Sunday, 20 November 2011

TV Week in Review: 13th-17th November

I had a ridiculously busy, and I didn't watch most of these shows until Friday hence the lateness. So, here goes the weekly TV round-up....

Boardwalk Empire: “Two Boats and a Lifeguard”; Season Two, Episode Eight [B]
You’d think that the episode where Nucky ostensibly gives up on the battle for Atlantic City would be a little more cataclysmic. But, I suspect, because his surrender is so obviously a strategy it loses some of it effect. For me, it’s the weakest episode of the season thus far, offering up credible drama but not with as much weight because nothing much seems to be actually developing. I ended up spending so much of the time appreciating the brilliant art direction, and more time interested in that the machinations of the character at times. I’m becoming more and more worried for Jimmy as he becomes steeped in the dangerous things in the city, and that ending with his violent streak seems the slightest bit out of character. It’s nice that he had that heart-to-heart with Angela, but I get the feeling that it’s all for naught. I anticipated Nucky eventually breaking down at his father’s coffin, and I guess the shortness of life has made him hungry for children. Van Alden has returned to being poorly used, and I hope it’s just for this episode.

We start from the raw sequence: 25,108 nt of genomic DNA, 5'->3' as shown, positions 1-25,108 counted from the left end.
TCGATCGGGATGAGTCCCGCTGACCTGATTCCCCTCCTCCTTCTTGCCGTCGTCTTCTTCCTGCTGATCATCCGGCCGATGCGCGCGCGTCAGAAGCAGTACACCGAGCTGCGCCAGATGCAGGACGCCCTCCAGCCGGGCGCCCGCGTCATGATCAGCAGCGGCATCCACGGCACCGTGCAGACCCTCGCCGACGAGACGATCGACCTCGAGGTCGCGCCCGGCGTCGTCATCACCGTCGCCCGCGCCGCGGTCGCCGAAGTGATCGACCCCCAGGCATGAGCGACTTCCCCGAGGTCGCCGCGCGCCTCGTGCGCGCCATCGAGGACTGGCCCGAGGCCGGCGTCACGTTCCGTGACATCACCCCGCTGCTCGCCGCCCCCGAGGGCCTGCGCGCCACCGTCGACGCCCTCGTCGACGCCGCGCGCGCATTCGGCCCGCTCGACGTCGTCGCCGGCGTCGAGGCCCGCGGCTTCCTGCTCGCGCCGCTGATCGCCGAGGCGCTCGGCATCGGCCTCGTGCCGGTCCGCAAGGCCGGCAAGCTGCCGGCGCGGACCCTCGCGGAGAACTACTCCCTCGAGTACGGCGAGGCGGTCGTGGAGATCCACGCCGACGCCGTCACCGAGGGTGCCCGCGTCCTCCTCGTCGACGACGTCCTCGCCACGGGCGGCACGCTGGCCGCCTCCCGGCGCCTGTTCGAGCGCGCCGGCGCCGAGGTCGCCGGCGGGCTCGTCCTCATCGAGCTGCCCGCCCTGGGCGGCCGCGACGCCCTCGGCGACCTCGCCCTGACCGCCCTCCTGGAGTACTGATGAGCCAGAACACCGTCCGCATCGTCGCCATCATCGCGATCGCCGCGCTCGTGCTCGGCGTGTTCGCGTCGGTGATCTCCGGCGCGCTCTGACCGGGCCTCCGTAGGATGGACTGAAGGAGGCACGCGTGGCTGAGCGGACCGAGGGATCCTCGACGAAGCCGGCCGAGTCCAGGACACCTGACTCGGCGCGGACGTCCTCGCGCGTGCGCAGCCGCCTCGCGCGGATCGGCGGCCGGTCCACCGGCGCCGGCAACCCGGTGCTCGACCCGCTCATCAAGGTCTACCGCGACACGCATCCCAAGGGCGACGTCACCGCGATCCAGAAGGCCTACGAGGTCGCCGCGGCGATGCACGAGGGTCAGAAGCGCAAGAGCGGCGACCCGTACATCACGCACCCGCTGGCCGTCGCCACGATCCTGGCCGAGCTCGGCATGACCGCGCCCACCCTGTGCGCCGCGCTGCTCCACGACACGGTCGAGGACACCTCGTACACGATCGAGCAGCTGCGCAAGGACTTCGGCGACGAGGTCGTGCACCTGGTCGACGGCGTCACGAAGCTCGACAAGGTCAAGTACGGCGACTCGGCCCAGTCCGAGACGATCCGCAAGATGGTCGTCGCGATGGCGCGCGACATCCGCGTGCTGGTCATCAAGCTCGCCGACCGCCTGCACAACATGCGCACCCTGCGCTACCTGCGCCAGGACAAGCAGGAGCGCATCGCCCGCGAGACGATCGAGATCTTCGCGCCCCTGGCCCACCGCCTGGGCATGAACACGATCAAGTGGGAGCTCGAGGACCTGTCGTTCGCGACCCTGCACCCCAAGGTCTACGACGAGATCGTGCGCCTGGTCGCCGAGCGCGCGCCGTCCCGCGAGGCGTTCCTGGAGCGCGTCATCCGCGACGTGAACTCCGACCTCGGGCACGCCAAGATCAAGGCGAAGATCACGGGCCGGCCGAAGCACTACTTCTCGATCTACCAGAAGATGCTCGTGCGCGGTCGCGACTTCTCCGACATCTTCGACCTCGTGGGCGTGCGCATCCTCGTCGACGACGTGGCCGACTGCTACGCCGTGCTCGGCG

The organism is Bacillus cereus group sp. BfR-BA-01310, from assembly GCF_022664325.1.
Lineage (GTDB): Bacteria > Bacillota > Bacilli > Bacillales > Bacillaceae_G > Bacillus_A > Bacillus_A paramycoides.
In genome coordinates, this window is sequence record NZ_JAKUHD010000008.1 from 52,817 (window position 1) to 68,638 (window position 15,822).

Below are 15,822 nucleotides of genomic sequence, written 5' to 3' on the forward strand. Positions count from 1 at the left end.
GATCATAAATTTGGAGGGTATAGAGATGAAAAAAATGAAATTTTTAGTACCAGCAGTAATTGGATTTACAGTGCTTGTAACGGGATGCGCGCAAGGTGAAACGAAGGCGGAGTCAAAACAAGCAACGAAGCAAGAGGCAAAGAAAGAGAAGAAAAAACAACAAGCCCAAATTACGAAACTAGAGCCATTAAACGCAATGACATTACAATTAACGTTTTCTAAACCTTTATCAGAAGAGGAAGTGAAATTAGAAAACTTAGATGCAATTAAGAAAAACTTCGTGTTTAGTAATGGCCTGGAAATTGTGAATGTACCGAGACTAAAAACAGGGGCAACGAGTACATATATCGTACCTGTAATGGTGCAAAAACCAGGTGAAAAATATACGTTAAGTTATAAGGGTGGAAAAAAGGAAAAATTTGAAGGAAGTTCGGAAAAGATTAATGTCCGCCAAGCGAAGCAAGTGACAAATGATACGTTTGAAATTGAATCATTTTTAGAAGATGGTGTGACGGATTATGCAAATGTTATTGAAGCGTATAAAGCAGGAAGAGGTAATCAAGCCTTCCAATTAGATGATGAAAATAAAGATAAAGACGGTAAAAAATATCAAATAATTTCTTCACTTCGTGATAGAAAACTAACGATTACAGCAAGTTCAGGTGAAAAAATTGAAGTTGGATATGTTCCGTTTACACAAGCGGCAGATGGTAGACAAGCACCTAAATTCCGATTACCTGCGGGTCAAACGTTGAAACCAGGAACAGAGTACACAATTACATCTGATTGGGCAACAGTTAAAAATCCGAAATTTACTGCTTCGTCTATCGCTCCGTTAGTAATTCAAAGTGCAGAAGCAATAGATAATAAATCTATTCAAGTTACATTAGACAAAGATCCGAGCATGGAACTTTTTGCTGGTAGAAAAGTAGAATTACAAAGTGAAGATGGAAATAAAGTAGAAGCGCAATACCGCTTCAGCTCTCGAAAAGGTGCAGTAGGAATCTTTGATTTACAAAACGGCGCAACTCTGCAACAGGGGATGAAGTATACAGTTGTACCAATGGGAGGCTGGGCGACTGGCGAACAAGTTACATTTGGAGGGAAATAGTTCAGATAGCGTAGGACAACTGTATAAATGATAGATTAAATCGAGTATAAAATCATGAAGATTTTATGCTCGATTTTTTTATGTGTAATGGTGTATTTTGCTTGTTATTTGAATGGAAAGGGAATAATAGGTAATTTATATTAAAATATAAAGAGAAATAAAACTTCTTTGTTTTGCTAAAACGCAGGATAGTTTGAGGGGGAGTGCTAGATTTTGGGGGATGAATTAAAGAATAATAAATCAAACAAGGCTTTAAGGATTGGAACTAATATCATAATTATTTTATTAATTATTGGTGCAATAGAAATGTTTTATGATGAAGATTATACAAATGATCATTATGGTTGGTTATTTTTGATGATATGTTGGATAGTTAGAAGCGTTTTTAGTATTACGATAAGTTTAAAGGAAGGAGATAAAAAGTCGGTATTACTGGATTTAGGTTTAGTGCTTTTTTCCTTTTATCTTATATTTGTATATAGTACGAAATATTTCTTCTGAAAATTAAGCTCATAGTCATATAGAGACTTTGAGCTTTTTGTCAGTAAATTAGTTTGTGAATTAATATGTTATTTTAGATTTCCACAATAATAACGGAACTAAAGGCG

[Writing: B/B+; Directing: B/B+]

Dexter: “Nebraska”; Season Six, Episode Seven [B+]
As a rule of thumb, I read a minimum of television reviews but I couldn’t help but notice a particularly angry response to the last episode of Dexter and I became worried since even though the show is not at its peak, I still think it’s doing well. This episode didn’t reveal itself to be a bad one to me at all. It’s a sort of stand-a-lone episode like last season’s “Teenage Wasteland”, but it’s also one important for development of Dexter’s character and even though it’s position seems particularly arbitrary – I never was that convinced of the strength of Dexter and Sam’s friendship – it’s finely constructed. Sometimes Dexter’s vigilantism comes off as so purposeful we tend to forget that it’s still murder and this episode brings that point to the forefront. Obviously, the writers and Hall relished the concept of Dexter in a different register, but it worked. Back at home, I liked the idea of finding some resolution to the Quinn/Deb drama because I’ve come to like Quinn even though I’m a bit sad that their relationship seems definitively over. Hopefully he can help her improve her work as captain. Elsewhere, the professor and his student are at odds with each other and that’s so obviously going to lead to something terrible. Ultimately, I’m impressed with the episode.